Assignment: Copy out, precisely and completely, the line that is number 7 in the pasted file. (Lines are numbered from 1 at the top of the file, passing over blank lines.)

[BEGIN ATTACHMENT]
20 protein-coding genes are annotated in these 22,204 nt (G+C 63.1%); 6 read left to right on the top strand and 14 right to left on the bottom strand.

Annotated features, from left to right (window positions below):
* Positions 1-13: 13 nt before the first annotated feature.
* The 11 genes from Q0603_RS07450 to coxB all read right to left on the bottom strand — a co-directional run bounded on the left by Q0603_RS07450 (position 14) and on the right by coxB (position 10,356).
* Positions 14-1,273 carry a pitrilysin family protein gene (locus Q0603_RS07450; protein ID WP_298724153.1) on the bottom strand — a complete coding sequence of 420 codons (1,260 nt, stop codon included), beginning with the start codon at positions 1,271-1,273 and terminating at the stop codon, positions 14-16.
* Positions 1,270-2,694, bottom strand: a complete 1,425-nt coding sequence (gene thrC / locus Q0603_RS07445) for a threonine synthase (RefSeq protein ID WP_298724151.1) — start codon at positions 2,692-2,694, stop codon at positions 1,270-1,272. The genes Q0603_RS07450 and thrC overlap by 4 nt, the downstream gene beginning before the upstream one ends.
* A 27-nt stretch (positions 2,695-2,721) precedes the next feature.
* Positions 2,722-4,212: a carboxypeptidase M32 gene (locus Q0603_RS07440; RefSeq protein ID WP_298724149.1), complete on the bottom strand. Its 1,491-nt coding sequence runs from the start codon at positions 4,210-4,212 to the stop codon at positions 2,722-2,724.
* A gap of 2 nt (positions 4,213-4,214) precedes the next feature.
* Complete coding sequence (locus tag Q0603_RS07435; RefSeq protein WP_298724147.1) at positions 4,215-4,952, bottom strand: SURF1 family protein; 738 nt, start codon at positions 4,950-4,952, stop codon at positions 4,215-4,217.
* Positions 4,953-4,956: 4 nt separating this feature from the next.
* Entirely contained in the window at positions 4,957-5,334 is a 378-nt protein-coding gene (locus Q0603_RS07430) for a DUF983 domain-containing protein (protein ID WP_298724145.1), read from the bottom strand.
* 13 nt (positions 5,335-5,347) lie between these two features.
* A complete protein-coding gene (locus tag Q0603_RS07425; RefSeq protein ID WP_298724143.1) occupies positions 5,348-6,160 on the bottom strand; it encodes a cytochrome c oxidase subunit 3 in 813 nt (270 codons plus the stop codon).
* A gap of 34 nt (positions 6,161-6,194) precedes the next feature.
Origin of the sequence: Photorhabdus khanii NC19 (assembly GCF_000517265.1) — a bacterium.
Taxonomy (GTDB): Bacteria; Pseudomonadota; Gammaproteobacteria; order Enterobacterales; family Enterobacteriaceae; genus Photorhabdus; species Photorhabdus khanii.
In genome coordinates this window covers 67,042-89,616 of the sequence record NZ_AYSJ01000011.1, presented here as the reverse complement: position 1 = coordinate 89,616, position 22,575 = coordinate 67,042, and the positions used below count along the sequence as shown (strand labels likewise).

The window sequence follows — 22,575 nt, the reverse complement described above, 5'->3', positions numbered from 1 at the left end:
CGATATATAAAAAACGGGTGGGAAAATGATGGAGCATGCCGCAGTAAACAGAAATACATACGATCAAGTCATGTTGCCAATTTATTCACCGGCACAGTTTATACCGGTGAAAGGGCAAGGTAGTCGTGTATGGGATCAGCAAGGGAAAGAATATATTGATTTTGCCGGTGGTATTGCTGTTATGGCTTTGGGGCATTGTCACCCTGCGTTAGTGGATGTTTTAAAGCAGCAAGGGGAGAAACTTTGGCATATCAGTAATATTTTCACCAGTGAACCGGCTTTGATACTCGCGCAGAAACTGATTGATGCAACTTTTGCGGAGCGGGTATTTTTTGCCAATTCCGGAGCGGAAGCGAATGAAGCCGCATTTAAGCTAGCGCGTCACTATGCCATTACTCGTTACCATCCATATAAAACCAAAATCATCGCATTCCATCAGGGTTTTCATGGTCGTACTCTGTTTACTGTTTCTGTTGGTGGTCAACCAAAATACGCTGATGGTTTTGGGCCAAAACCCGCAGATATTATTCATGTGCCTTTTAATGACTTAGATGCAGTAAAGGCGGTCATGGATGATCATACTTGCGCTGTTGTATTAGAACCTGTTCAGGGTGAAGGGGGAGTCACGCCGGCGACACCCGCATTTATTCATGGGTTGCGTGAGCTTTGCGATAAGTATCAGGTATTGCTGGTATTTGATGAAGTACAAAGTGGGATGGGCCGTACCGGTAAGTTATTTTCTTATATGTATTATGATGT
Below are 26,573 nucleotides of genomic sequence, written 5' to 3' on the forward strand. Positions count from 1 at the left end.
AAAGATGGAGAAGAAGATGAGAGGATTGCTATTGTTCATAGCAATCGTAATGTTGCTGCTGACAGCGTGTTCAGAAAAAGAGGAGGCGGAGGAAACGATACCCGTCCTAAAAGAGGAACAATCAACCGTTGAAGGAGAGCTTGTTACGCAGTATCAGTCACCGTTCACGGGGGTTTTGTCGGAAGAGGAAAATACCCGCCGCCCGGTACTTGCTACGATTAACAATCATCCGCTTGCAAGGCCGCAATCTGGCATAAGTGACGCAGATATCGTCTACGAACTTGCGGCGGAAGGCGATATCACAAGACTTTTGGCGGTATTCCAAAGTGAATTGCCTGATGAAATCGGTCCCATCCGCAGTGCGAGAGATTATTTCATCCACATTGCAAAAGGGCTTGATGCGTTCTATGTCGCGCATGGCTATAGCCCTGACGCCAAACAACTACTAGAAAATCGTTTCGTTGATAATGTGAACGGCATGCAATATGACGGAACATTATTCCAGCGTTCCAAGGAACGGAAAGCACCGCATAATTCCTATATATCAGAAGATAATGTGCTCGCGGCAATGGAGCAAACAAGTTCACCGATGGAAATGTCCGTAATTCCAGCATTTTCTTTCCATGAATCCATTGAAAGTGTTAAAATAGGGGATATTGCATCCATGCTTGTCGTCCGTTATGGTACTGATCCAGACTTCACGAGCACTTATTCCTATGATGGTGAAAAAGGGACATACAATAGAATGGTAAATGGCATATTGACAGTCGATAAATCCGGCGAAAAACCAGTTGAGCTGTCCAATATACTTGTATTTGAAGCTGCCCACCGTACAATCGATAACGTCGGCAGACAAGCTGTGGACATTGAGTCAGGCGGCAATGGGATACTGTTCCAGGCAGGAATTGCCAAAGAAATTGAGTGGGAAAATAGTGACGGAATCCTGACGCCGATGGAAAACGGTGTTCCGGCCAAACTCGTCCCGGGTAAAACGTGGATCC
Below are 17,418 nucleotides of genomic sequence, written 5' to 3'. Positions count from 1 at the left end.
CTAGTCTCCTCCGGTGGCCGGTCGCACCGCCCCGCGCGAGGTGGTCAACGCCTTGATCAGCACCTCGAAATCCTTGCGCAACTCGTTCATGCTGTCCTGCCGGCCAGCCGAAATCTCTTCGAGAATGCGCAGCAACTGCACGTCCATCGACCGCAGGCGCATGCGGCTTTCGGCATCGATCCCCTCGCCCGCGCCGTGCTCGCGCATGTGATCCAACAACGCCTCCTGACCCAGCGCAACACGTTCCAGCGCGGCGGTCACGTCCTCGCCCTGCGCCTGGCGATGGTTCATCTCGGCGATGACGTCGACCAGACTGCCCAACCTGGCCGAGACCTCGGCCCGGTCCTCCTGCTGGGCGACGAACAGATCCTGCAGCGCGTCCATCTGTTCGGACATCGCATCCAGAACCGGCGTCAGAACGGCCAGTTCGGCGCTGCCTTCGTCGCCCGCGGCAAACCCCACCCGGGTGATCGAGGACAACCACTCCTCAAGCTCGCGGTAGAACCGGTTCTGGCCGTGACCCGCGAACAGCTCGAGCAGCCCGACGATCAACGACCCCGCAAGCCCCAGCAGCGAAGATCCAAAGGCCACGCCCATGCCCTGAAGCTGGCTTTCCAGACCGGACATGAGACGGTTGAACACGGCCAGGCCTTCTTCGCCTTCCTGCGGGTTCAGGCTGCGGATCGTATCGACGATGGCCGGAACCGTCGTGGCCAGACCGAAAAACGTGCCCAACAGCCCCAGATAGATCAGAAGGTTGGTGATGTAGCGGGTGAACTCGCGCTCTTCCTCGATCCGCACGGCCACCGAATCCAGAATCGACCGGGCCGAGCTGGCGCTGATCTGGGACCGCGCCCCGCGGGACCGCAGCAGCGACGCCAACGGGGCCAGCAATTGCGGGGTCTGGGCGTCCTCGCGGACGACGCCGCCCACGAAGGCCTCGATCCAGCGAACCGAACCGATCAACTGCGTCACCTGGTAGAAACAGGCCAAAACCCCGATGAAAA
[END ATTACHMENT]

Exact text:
* A 27-nt stretch (positions 2,695-2,721) precedes the next feature.